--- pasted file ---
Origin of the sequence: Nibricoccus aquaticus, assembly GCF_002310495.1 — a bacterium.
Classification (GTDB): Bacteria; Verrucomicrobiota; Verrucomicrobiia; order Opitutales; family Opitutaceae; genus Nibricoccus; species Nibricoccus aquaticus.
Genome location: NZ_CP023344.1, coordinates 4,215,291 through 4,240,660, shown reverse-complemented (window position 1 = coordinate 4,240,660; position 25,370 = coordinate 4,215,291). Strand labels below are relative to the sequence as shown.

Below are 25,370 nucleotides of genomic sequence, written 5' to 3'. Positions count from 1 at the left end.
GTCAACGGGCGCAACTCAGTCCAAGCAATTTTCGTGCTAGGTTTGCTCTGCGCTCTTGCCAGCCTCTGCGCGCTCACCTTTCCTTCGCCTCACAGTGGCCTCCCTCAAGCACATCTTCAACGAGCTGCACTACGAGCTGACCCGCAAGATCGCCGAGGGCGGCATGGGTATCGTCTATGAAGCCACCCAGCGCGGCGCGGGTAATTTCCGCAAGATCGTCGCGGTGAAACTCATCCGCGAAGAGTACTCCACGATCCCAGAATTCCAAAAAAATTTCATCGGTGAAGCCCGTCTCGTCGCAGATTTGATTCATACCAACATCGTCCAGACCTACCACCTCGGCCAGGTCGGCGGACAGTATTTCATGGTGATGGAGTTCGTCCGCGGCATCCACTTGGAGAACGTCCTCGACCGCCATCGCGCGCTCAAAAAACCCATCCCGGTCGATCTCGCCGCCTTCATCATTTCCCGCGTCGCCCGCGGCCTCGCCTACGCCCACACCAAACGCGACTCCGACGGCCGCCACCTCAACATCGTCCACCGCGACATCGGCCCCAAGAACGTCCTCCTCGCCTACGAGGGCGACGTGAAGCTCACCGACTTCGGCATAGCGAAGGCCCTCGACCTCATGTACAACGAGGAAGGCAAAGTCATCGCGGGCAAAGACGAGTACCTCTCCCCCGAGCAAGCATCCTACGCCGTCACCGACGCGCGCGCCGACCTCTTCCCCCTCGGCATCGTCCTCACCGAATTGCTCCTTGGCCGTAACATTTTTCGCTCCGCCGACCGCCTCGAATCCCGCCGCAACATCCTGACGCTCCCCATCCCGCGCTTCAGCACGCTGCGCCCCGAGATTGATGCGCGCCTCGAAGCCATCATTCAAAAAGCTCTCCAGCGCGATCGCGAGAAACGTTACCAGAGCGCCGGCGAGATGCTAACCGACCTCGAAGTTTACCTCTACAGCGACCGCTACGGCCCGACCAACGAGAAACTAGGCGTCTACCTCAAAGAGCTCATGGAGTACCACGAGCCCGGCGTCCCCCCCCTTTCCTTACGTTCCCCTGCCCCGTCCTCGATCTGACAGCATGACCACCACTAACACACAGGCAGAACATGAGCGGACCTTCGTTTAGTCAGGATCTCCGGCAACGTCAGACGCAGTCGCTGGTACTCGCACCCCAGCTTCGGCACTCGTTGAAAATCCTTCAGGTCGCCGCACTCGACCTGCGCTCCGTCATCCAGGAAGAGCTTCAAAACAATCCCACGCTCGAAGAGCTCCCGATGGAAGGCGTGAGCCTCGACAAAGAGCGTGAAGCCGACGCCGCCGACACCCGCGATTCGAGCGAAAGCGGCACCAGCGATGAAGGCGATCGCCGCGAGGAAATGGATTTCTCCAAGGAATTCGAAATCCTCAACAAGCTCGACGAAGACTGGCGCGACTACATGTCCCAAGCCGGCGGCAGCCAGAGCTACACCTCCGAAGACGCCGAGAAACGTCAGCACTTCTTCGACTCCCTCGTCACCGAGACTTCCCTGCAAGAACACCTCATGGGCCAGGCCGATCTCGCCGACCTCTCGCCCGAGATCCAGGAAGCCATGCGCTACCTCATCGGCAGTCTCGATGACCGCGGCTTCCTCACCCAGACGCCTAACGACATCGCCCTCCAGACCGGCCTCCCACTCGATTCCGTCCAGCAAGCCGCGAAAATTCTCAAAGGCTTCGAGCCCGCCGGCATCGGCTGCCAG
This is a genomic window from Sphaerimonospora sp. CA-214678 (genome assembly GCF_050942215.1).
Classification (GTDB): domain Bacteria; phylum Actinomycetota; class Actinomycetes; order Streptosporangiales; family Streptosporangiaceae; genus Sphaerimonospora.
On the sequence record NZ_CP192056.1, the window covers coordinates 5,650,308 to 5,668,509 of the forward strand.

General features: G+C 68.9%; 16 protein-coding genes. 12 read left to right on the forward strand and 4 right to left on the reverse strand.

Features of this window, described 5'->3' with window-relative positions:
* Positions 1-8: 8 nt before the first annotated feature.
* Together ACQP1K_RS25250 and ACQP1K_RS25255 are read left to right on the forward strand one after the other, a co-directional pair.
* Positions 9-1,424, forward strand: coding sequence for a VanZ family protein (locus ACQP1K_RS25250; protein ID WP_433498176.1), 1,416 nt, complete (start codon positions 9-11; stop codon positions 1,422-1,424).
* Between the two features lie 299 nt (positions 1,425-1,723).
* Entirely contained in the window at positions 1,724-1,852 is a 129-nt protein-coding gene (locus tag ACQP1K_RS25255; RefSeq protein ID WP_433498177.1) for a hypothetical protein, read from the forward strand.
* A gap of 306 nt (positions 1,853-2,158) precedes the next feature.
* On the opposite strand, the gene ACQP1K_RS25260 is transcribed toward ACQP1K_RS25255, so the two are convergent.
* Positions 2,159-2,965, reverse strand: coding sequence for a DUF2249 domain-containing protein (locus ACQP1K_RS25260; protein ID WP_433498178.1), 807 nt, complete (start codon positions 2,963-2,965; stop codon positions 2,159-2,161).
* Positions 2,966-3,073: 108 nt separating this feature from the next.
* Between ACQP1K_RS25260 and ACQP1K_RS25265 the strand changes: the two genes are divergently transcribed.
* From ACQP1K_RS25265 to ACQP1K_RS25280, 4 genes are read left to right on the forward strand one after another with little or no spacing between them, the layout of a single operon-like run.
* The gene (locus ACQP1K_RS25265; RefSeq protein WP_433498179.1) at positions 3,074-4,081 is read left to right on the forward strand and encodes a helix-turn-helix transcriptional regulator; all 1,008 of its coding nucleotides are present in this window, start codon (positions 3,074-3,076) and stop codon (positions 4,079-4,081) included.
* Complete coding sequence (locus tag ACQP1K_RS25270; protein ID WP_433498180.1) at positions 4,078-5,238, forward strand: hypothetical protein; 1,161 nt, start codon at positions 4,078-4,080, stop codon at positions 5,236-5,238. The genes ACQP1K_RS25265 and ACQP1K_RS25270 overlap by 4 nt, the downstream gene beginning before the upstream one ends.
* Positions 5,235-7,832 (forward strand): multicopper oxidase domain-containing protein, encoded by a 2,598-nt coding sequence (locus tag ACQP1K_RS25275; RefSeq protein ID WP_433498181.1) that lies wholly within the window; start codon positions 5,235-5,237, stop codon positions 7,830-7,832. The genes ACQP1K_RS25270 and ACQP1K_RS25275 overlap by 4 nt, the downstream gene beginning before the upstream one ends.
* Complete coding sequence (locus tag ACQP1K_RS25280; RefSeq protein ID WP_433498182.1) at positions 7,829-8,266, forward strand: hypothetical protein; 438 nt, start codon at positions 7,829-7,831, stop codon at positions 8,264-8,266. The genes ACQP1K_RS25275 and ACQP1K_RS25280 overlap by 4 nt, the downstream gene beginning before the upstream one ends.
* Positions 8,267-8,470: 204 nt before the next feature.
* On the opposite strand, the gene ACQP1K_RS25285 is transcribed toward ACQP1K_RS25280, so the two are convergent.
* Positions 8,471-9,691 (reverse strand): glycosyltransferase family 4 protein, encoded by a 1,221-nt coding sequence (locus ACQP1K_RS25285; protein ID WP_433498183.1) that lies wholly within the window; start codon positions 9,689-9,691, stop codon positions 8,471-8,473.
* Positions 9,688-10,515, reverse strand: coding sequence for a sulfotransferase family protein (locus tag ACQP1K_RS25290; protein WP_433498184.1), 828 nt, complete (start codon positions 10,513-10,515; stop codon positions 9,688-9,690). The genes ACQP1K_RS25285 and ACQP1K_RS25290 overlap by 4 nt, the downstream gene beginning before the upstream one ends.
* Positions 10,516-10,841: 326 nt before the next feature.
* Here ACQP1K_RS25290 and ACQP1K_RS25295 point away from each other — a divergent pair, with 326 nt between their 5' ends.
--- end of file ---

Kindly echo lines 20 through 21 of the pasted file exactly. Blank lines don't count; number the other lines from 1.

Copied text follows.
* Between ACQP1K_RS25260 and ACQP1K_RS25265 the strand changes: the two genes are divergently transcribed.
* From ACQP1K_RS25265 to ACQP1K_RS25280, 4 genes are read left to right on the forward strand one after another with little or no spacing between them, the layout of a single operon-like run.